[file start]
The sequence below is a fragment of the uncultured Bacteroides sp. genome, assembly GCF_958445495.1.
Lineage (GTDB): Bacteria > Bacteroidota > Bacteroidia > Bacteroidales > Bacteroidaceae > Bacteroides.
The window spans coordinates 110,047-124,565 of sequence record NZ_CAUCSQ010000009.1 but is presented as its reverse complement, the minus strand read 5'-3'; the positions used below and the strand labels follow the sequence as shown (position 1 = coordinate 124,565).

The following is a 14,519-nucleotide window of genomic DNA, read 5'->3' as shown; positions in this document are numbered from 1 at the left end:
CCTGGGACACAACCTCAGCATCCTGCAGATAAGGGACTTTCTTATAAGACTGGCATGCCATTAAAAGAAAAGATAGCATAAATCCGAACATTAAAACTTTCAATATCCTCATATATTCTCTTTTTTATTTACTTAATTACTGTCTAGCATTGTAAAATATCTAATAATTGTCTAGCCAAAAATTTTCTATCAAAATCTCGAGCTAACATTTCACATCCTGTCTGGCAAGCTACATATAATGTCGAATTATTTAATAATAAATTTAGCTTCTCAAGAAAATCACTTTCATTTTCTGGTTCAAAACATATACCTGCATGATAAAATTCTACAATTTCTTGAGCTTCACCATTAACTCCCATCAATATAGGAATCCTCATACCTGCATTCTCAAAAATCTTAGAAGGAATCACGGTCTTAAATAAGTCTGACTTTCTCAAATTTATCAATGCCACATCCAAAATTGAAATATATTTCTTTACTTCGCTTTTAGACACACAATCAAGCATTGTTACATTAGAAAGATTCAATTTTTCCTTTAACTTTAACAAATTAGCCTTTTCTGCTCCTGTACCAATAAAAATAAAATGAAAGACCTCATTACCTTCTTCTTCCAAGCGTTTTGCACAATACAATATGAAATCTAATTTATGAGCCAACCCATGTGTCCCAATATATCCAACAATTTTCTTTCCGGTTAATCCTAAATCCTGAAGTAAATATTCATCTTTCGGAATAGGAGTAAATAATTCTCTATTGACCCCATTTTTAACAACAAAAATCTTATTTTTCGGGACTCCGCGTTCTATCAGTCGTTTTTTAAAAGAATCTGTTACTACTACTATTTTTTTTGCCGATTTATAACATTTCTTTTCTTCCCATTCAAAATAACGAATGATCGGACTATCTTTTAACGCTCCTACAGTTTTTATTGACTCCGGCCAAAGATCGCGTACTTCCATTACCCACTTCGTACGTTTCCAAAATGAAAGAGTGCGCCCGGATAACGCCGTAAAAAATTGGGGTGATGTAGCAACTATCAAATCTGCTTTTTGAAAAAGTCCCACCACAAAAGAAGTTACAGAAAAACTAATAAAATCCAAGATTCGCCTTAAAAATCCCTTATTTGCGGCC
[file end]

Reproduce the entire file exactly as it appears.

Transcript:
The sequence below is a fragment of the uncultured Bacteroides sp. genome, assembly GCF_958445495.1.
Lineage (GTDB): Bacteria > Bacteroidota > Bacteroidia > Bacteroidales > Bacteroidaceae > Bacteroides.
The window spans coordinates 110,047-124,565 of sequence record NZ_CAUCSQ010000009.1 but is presented as its reverse complement, the minus strand read 5'-3'; the positions used below and the strand labels follow the sequence as shown (position 1 = coordinate 124,565).

The following is a 14,519-nucleotide window of genomic DNA, read 5'->3' as shown; positions in this document are numbered from 1 at the left end:
CCTGGGACACAACCTCAGCATCCTGCAGATAAGGGACTTTCTTATAAGACTGGCATGCCATTAAAAGAAAAGATAGCATAAATCCGAACATTAAAACTTTCAATATCCTCATATATTCTCTTTTTTATTTACTTAATTACTGTCTAGCATTGTAAAATATCTAATAATTGTCTAGCCAAAAATTTTCTATCAAAATCTCGAGCTAACATTTCACATCCTGTCTGGCAAGCTACATATAATGTCGAATTATTTAATAATAAATTTAGCTTCTCAAGAAAATCACTTTCATTTTCTGGTTCAAAACATATACCTGCATGATAAAATTCTACAATTTCTTGAGCTTCACCATTAACTCCCATCAATATAGGAATCCTCATACCTGCATTCTCAAAAATCTTAGAAGGAATCACGGTCTTAAATAAGTCTGACTTTCTCAAATTTATCAATGCCACATCCAAAATTGAAATATATTTCTTTACTTCGCTTTTAGACACACAATCAAGCATTGTTACATTAGAAAGATTCAATTTTTCCTTTAACTTTAACAAATTAGCCTTTTCTGCTCCTGTACCAATAAAAATAAAATGAAAGACCTCATTACCTTCTTCTTCCAAGCGTTTTGCACAATACAATATGAAATCTAATTTATGAGCCAACCCATGTGTCCCAATATATCCAACAATTTTCTTTCCGGTTAATCCTAAATCCTGAAGTAAATATTCATCTTTCGGAATAGGAGTAAATAATTCTCTATTGACCCCATTTTTAACAACAAAAATCTTATTTTTCGGGACTCCGCGTTCTATCAGTCGTTTTTTAAAAGAATCTGTTACTACTACTATTTTTTTTGCCGATTTATAACATTTCTTTTCTTCCCATTCAAAATAACGAATGATCGGACTATCTTTTAACGCTCCTACAGTTTTTATTGACTCCGGCCAAAGATCGCGTACTTCCATTACCCACTTCGTACGTTTCCAAAATGAAAGAGTGCGCCCGGATAACGCCGTAAAAAATTGGGGTGATGTAGCAACTATCAAATCTGCTTTTTGAAAAAGTCCCACCACAAAAGAAGTTACAGAAAAACTAATAAAATCCAAGATTCGCCTTAAAAATCCCTTATTTGCGGCC